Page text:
Black Tea Benefits
Research suggests that black tea may match green tea in terms of weight control. In 2010, Japanese scientists conducted a study that supplemented high-fat diets in mice with black tea polyphenols. They found this suppressed increases in body weight, adipose (fat) tissue mass, and liver lipid content. While more studies continue to evaluate tea’s good effects, the results so far are promising—black tea can also promote and support weight loss.
Green Tea Facts
Green tea remains rich in catechins because it is not fermented like black tea; in Chinese medicine, it’s considered an important resource in preventing cardiovascular disease and other chronic diseases. Green tea is a recent target of numerous studies and has been clinically proven to help with weight loss. Research findings show that green tea may have a specific role in decreased weight and abdominal fat brought about by reduced caloric intake; in other words, add green tea to your healthy eating plan, and watch the pounds drop off. This result is attributed to a decrease in appetite and increased satiety. Green tea and caffeine also appear to boost fat metabolism over 24 hours by an average of 16 percent.
Researchers in a 2009 study to evaluate the anti-obesity effects of oolong tea on diet-induced excess weight reported that oolong decreases body fat content and reduces body weight by improving lipid metabolism—oolong drinkers process fat better, and can therefore lose weight more easily. This study concluded that habitual consumption of oolong tea may prevent against obesity and many diseases related to obesity. In addition, the authors reported that during this study, drinking oolong tea didn’t suppress appetite or reduce a person’s physical fitness.
Attention has recently focused on pu-erh tea because of its useful effects in weight management. The history of pu-erh tea can be traced back over a thousand years to the Yunnan Province in southwest China. Pu-erh has a long and storied history that dates to the Song Dynasty (960-1279 CE) and the Tea Horse Road, an ancient corridor connecting present day Tibet to Yunnan and Sichuan, China. This aged tea, in addition to being tasty, has traditionally been used in Chinese medicine for its known anti-obesity effects. Current research on humans, rodents, and cell lines have each confirmed that pu-erh tea helps with weight loss and can also lower levels of blood lipids.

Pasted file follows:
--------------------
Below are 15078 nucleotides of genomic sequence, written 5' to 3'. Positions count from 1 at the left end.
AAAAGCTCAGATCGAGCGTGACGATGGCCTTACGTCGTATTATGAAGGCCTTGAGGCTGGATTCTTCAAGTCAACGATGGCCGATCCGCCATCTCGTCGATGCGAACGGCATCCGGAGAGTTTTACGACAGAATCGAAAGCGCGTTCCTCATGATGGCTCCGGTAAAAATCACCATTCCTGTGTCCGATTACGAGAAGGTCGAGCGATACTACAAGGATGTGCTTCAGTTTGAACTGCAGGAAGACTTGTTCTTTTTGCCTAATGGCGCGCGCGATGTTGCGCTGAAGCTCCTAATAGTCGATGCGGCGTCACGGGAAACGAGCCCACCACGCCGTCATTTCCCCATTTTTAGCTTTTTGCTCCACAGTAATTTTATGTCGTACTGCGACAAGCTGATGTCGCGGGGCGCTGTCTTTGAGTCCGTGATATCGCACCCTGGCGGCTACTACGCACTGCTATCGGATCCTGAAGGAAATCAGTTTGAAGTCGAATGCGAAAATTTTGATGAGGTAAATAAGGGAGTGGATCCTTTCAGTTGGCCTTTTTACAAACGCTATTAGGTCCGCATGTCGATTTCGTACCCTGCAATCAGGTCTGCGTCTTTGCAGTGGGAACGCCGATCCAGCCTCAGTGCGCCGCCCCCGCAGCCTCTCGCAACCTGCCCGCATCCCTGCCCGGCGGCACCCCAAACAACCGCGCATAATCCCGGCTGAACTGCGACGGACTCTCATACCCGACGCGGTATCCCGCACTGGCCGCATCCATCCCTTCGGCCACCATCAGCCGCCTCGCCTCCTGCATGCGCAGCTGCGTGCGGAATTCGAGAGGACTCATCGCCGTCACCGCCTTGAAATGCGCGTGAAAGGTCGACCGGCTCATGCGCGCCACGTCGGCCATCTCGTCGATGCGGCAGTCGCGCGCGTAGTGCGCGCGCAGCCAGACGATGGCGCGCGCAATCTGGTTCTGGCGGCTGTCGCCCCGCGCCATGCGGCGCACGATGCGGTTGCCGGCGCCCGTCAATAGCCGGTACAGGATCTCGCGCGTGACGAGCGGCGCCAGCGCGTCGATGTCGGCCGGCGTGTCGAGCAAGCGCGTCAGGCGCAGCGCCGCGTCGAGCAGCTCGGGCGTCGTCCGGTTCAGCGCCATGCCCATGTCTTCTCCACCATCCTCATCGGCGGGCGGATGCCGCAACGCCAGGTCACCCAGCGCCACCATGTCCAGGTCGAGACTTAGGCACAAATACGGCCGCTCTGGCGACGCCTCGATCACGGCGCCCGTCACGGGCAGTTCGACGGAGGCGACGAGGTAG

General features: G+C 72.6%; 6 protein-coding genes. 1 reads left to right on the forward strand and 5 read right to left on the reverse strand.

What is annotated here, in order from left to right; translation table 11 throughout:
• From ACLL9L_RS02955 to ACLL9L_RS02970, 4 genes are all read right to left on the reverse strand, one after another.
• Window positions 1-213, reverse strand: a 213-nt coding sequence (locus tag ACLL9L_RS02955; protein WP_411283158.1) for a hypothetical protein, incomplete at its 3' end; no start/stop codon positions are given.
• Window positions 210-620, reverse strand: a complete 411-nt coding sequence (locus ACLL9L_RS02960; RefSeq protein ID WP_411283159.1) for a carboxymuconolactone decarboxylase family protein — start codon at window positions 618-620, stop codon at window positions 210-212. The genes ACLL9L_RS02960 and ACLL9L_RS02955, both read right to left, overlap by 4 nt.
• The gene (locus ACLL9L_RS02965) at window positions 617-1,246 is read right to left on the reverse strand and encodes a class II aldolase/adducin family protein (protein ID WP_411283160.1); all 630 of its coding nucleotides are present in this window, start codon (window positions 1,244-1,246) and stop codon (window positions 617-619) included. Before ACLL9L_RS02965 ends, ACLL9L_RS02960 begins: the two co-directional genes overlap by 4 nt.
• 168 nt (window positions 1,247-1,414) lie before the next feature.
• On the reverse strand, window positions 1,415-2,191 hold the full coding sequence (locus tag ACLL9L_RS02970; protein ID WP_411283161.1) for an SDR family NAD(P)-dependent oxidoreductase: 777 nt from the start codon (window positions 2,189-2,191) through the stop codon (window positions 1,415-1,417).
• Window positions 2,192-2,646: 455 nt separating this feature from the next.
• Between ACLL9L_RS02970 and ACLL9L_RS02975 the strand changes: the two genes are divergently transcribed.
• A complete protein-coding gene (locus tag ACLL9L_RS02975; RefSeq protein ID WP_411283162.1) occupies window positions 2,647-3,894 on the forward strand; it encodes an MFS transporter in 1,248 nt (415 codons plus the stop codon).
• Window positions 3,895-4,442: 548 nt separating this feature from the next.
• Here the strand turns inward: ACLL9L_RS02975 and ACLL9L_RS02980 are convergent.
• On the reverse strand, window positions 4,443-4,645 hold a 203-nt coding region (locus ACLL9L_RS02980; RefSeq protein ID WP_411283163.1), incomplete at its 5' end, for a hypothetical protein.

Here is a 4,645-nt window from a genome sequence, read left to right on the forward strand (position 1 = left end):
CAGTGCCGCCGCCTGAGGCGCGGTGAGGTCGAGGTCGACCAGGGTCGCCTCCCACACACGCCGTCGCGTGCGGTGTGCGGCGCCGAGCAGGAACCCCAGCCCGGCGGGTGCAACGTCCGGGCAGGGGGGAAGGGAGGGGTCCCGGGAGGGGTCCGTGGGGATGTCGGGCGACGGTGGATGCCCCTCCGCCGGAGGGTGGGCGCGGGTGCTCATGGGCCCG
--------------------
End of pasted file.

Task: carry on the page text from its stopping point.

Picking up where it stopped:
Drink Up, Slim Down
Whether tea is a substitute for high-calorie drinks, a key influencer of body metabolism, or simply a tasty beverage, studies are proving that it’s a smart addition to your weight-loss plans. Drinking tea is not a replacement for the proven methods of losing weight and keeping it off, such as exercise, getting enough sleep, and eating a balanced diet, but adding tea to all of that can help you shed pounds and keep them off.
Much of the recent research on drinking tea for weight loss and weight maintenance is certainly compelling. You’re probably already drinking tea daily, but you might consider adding a few more cups now! Deciding which tea to add to your wellness routine is a personal decision. There are many types to consider, and each has a different flavor profile—and different health benefits. Try different types and find your favorites; when you discover your perfect tea, it will become a partner for a positive, healthy, and slim lifestyle.
One Plant, Four Different Processes
While we see many types of tea on the shelves, all true teas come from the same place: the Camellia sinensis plant. While the same plant is used to make green, oolong, black, and pu-erh teas, each is made using different processing methods. Green tea is not oxidized; oolong tea is partially oxidized, black tea is fully oxidized, and pu-erh tea is oxidized, fermented, and then undergoes a long aging process. All of this changes the level of different chemicals contained in the tea, and that affects its health properties—and taste!
If it doesn’t come from the Camellia sinensis plant, it is not tea. Herbal teas, more properly called tisanes, come from a variety of plants.